While heavier than some of the bands I’m about to name, Conquering is, in a thematic sense, very much akin to the Positive Mental Attitude underground music movement of the last few decades. Like the earlier (and better) Hatebreed records, artists like Worthwhile, Liferuiner, Comeback Kid, Kid Dynamite, Have Heart, and so on, Conquering is about personal and mental conquest. To topple obstacles that stand before you, to do away with corrosive individuals, to reject toxic attitudes, and to never throw in the towel. (Some of those ideas of persistence and resilience are neatly summed in the film clip for “Exist”.) A theme that’s also clearly evident by the album’s cover artwork alone: the grinding mental ‘cogs’ of a person’s mind, how they all fit and work together, and how they can inform someone’s worldview.
That’s what lends Conquering the most universal of musical relatabilities: a listener making this album’s pent-up frustration and serrated exhaustion their own outlet for cathartic purposes. Shit, that’s one of the best things about music, heavy or not. Their past records explored similar themes of mental health – “I Spend My Days Wishing Them Away” and “Harsh Truth” to name but two – and perhaps the band will always keep such topics close to their chest in their art. (I hope so, anyway.) While maybe not as vulnerable as what’s come before it, the lyrical and musical feel to Conquering is meant to be taken as undeniably powerful; to use it to overcome; to be a force to empower. For the most part, ETS nail that approach. Now, did I personally feel empowered by this album? No, honestly, and that’s perfectly fine: I can see how others will certainly get that intended experience out of it it.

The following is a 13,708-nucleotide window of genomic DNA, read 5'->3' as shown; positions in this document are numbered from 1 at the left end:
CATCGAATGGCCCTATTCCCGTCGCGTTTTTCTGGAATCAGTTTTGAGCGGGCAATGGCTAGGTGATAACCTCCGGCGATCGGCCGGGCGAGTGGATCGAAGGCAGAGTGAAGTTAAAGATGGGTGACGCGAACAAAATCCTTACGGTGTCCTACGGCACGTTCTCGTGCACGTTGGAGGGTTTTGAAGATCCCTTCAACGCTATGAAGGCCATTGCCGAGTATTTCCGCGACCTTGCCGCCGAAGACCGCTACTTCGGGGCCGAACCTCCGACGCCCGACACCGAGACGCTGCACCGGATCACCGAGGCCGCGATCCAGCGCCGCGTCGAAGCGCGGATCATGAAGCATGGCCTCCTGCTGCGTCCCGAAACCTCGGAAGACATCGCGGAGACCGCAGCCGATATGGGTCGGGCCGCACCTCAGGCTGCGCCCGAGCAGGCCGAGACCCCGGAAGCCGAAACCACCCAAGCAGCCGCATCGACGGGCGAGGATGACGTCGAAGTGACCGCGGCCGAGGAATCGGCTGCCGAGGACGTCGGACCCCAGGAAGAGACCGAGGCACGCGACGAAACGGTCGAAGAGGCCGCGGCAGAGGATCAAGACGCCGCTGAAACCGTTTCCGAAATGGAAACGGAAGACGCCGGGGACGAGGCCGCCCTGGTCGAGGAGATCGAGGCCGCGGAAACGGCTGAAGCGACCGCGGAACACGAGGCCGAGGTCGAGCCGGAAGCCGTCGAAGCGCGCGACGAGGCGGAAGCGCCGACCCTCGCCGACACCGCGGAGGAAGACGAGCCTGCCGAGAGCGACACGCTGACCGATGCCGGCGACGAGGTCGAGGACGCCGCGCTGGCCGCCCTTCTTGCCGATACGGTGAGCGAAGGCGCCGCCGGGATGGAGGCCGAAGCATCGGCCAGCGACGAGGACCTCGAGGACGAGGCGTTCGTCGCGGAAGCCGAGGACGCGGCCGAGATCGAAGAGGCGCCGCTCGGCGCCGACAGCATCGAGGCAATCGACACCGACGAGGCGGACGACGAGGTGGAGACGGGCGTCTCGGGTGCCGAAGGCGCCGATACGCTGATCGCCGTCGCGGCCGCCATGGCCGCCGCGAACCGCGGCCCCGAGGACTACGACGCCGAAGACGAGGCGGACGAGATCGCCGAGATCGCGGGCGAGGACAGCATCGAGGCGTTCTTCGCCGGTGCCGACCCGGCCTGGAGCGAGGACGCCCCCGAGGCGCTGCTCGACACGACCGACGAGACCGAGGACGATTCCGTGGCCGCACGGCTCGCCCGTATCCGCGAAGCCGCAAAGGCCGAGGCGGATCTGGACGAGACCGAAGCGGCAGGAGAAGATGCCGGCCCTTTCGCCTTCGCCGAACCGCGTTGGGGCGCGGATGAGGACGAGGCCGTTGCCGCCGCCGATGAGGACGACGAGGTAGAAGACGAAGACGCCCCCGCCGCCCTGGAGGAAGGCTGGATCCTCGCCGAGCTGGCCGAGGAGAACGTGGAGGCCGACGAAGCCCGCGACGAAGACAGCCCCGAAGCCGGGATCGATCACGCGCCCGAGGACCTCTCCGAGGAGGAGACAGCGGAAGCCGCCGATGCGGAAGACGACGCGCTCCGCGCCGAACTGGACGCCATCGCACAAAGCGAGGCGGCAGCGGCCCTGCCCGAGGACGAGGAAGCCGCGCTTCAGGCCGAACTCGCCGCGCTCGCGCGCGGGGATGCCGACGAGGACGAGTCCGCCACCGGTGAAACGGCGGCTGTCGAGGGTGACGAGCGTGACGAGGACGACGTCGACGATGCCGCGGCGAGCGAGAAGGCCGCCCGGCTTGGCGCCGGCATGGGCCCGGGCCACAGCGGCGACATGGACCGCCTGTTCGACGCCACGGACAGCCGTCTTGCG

I have my gripes, sure. Like this review, Conquering is a little too long for what it is: multiple songs are at least a minute or two longer than what they maybe should’ve been, like the eponymous song. The band does fall into a comfortable repetitious mindset at times, and there’s a somewhat uneven and sleepy middle-eight to the album’s flow. (As tough as that “You’re all dead to me” line is from Jones, I’ve really done a one-eighty turn on “Mark of the Grave” since it was first released in August.) I also cannot stand the egregiously long fade-out that wraps up “We Don’t Need You.” Even then, this album remains fun and fierce! No matter what twists and turns through metal the band embark on in the future, I hope that ethos remains steadfast in how they create their art. For it’ll serve them well as they push their riff-heavy, sonic war effort in an (eternally) forward direction.